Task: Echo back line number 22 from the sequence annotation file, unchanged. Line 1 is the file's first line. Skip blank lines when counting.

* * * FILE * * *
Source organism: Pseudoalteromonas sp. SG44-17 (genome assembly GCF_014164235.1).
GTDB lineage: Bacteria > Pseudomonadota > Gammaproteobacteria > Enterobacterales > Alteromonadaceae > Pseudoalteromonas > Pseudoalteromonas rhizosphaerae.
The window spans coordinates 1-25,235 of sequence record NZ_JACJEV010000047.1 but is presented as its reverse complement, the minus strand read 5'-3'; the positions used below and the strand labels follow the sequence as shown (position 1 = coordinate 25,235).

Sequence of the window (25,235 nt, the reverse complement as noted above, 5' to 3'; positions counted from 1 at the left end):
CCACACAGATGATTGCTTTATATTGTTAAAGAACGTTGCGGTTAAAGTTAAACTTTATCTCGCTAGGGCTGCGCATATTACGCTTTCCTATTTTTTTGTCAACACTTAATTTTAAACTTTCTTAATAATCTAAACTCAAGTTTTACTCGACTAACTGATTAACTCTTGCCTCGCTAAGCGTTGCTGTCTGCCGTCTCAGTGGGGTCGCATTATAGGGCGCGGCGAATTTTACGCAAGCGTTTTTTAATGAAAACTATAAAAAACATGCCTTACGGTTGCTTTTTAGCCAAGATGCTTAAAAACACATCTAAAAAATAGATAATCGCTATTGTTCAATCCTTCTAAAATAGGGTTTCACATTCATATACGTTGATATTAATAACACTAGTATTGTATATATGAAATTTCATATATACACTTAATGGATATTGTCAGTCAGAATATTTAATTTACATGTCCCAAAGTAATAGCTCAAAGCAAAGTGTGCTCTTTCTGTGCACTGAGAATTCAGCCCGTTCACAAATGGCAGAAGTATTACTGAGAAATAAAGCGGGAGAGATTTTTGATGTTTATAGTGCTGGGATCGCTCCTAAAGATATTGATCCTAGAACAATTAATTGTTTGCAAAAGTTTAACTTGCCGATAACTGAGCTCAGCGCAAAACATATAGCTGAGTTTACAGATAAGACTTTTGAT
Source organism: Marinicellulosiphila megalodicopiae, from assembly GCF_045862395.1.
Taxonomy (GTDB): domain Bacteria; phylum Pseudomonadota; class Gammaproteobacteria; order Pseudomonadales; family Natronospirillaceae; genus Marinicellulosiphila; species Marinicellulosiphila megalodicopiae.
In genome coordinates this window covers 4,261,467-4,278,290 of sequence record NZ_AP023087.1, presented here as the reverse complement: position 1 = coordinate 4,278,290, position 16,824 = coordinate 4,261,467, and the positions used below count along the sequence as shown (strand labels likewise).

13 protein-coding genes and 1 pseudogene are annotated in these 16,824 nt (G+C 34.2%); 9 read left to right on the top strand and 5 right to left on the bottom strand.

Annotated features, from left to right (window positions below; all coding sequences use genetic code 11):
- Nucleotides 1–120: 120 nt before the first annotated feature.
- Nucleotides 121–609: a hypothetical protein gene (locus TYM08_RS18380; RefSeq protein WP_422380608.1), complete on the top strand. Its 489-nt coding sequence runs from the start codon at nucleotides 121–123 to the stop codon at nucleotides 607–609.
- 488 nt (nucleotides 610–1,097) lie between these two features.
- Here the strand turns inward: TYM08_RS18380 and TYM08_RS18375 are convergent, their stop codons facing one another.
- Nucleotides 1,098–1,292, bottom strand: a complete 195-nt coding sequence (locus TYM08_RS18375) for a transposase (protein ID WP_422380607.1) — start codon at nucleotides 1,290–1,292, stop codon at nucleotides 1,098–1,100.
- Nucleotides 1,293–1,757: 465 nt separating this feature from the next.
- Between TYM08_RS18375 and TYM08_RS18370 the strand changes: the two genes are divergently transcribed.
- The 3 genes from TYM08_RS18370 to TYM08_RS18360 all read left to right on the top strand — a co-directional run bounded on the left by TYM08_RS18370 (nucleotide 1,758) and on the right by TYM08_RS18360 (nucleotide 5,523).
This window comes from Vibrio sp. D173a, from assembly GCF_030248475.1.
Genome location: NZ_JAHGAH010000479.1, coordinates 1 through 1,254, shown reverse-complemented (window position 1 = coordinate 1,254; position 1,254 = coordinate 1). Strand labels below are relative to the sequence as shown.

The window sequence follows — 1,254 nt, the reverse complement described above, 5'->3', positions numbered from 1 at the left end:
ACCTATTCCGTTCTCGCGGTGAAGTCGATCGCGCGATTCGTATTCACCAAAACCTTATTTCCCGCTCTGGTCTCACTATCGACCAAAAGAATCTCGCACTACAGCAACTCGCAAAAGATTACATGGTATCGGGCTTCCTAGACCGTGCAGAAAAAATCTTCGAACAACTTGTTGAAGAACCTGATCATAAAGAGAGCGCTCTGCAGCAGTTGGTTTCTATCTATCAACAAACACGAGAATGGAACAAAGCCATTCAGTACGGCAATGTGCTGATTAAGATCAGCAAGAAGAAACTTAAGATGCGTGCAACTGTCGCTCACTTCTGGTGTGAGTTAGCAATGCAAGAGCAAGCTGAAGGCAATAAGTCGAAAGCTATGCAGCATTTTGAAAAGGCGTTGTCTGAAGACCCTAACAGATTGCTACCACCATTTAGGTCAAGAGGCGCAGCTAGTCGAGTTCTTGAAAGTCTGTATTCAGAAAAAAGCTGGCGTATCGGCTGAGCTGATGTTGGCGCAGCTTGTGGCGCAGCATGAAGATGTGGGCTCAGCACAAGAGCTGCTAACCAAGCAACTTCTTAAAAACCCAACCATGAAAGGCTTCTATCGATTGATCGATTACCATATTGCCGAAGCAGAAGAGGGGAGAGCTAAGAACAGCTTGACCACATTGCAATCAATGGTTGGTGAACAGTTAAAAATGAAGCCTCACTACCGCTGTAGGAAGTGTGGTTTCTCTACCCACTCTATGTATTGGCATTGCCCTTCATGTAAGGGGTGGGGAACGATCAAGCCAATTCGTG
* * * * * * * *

ACCTATTCCGTTCTCGCGGTGAAGTCGATCGCGCGATTCGTATTCACCAAAACCTTATTTCCCGCTCTGGTCTCACTATCGACCAAAAGAATCTCGCACTACAGCAACTCGCAAAAGATTACATGGTATCGGGCTTCCTAGACCGTGCAGAAAAAATCTTCGAACAACTTGTTGAAGAACCTGATCATAAAGAGAGCGCTCTGCAGCAGTTGGTTTCTATCTATCAACAAACACGAGAATGGAACAAAGCCATTCAGTACGGCAATGTGCTGATTAAGATCAGCAAGAAGAAACTTAAGATGCGTGCAACTGTCGCTCACTTCTGGTGTGAGTTAGCAATGCAAGAGCAAGCTGAAGGCAATAAGTCGAAAGCTATGCAGCATTTTGAAAAGGCGTTGTCTGAAGACCCTAACAGATTGCTACCACCATTTAGGTCAAGAGGCGCAGCTAGTCGAGTTCTTGAAAGTCTGTATTCAGAAAAAAGCTGGCGTATCGGCTGAGCTGATGTTGGCGCAGCTTGTGGCGCAGCATGAAGATGTGGGCTCAGCACAAGAGCTGCTAACCAAGCAACTTCTTAAAAACCCAACCATGAAAGGCTTCTATCGATTGATCGATTACCATATTGCCGAAGCAGAAGAGGGGAGAGCTAAGAACAGCTTGACCACATTGCAATCAATGGTTGGTGAACAGTTAAAAATGAAGCCTCACTACCGCTGTAGGAAGTGTGGTTTCTCTACCCACTCTATGTATTGGCATTGCCCTTCATGTAAGGGGTGGGGAACGATCAAGCCAATTCGTG